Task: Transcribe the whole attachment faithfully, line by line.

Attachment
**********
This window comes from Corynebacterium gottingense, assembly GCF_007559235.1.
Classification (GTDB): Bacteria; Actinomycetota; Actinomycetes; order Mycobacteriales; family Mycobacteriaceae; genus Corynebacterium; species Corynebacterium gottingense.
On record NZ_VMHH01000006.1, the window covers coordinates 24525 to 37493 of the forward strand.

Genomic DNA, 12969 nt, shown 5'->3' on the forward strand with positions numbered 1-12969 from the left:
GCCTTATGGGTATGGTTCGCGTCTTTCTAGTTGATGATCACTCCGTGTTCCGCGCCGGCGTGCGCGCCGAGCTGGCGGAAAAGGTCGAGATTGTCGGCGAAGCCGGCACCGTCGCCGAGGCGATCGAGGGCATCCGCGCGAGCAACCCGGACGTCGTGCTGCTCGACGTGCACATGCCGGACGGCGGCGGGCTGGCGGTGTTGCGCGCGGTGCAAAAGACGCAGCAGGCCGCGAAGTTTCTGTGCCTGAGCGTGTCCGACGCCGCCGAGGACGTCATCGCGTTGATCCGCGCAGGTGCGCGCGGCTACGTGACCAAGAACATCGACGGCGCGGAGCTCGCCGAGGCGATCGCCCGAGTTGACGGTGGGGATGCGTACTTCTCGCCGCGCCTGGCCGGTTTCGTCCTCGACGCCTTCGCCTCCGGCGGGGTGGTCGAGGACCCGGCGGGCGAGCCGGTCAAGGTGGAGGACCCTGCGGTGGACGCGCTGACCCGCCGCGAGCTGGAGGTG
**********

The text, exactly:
This window comes from Corynebacterium gottingense, assembly GCF_007559235.1.
Classification (GTDB): Bacteria; Actinomycetota; Actinomycetes; order Mycobacteriales; family Mycobacteriaceae; genus Corynebacterium; species Corynebacterium gottingense.
On record NZ_VMHH01000006.1, the window covers coordinates 24525 to 37493 of the forward strand.

Genomic DNA, 12969 nt, shown 5'->3' on the forward strand with positions numbered 1-12969 from the left:
GCCTTATGGGTATGGTTCGCGTCTTTCTAGTTGATGATCACTCCGTGTTCCGCGCCGGCGTGCGCGCCGAGCTGGCGGAAAAGGTCGAGATTGTCGGCGAAGCCGGCACCGTCGCCGAGGCGATCGAGGGCATCCGCGCGAGCAACCCGGACGTCGTGCTGCTCGACGTGCACATGCCGGACGGCGGCGGGCTGGCGGTGTTGCGCGCGGTGCAAAAGACGCAGCAGGCCGCGAAGTTTCTGTGCCTGAGCGTGTCCGACGCCGCCGAGGACGTCATCGCGTTGATCCGCGCAGGTGCGCGCGGCTACGTGACCAAGAACATCGACGGCGCGGAGCTCGCCGAGGCGATCGCCCGAGTTGACGGTGGGGATGCGTACTTCTCGCCGCGCCTGGCCGGTTTCGTCCTCGACGCCTTCGCCTCCGGCGGGGTGGTCGAGGACCCGGCGGGCGAGCCGGTCAAGGTGGAGGACCCTGCGGTGGACGCGCTGACCCGCCGCGAGCTGGAGGTG